In 2016, the Ottawa Senators in partnership with the City of Belleville, Ontario announced that Melnyk purchased the American Hockey League franchise which was currently located in Binghamton, New York, and that the team would relocate to Belleville, Ontario for the 2017-18 AHL season. The team agreed on an eight-year lease to welcome the Belleville Senators to the city. The Belleville Senators are the Ottawa Senators’ AHL affiliate team. On September 16, 2008, Melnyk proposed plans for an Ottawa Major League Soccer professional soccer team, and a new soccer-specific Ottawa Soccer Stadium but could not obtain support from Ottawa’s municipal Council. Instead, the Mayor and Council chose a different site for the Canadian Football League’s Ottawa Redblacks franchise. In 2009, Melnyk served as chairman of the IIHF World U20 Championship.

Philanthropy

Eugene Melnyk was involved with various charitable organizations. His primary charitable focus is on helping children and the elderly. His involvement has included: Honorary Director of Help Us Help the Children (HUHC), a humanitarian organization that benefits from his annual donation of medical supplies and clothing. The organization, founded in Canada, helps to offer vital care to over 100,000 children living in 220 orphanages scattered throughout Ukraine.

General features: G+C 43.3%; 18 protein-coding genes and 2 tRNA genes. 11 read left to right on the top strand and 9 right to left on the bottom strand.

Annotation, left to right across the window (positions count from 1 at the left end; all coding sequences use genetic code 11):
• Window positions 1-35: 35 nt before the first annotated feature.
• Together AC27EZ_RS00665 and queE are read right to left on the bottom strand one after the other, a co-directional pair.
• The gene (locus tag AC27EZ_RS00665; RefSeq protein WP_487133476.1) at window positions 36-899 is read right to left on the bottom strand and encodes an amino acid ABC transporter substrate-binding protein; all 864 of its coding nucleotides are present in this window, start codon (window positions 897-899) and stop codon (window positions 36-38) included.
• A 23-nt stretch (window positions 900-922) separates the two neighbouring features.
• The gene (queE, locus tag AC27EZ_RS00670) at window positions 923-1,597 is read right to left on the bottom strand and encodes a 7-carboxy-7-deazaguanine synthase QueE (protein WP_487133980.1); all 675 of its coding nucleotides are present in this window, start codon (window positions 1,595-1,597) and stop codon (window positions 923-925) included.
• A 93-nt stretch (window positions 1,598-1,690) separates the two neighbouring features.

Melnyk donated $1.8 million to St. Michael’s College School to upgrade the field with new state-of-the-art artificial grass, stadium lights, a sound system, and an electronic scoreboard. This field is called “The Eugene Melnyk Sports Field”. Melnyk has made several significant donations to the school making him the single largest individual donor in the 150+ year history of the St. Michael’s College School.

He also donated $1 million to the Belmont Child Care Association for the construction of a child care center at Belmont Park. Called Anna House, it is named after one of his two daughters and the center is the first facility in the United States to be located on the grounds of a racetrack. The center provides child care for all families who work at Belmont Park regardless of their ability to pay for services. Many of the children belong to grooms, exercise riders, and other behind-the-scenes racetrack employees. He also donated to finance the elaborately decorated Ukrainian, Byzantine Catholic chapel at the St. Demetrius Residence Centre for the elderly in Toronto. Melnyk donated $1 million to launch the foundation “Patrons of Sport” with the Canadian Athletes Now Fund (CAN Fund). The foundation supports Canadian athletes.

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Honorary Patron of the St. Joseph’s Health Centre; Donated $5 million to St. Joseph’s Health Centre in Toronto to help improve patient access to one of Toronto’s oldest hospitals. Eugene’s father, the late Dr. Ferdinand Melnyk, was instrumental in creating the hospital’s first emergency room department that now services the largest volume of patients of any single-site hospital in the Greater Toronto Area. This donation was the single, largest private donation in the 86-year history of St. Joseph’s Health Centre.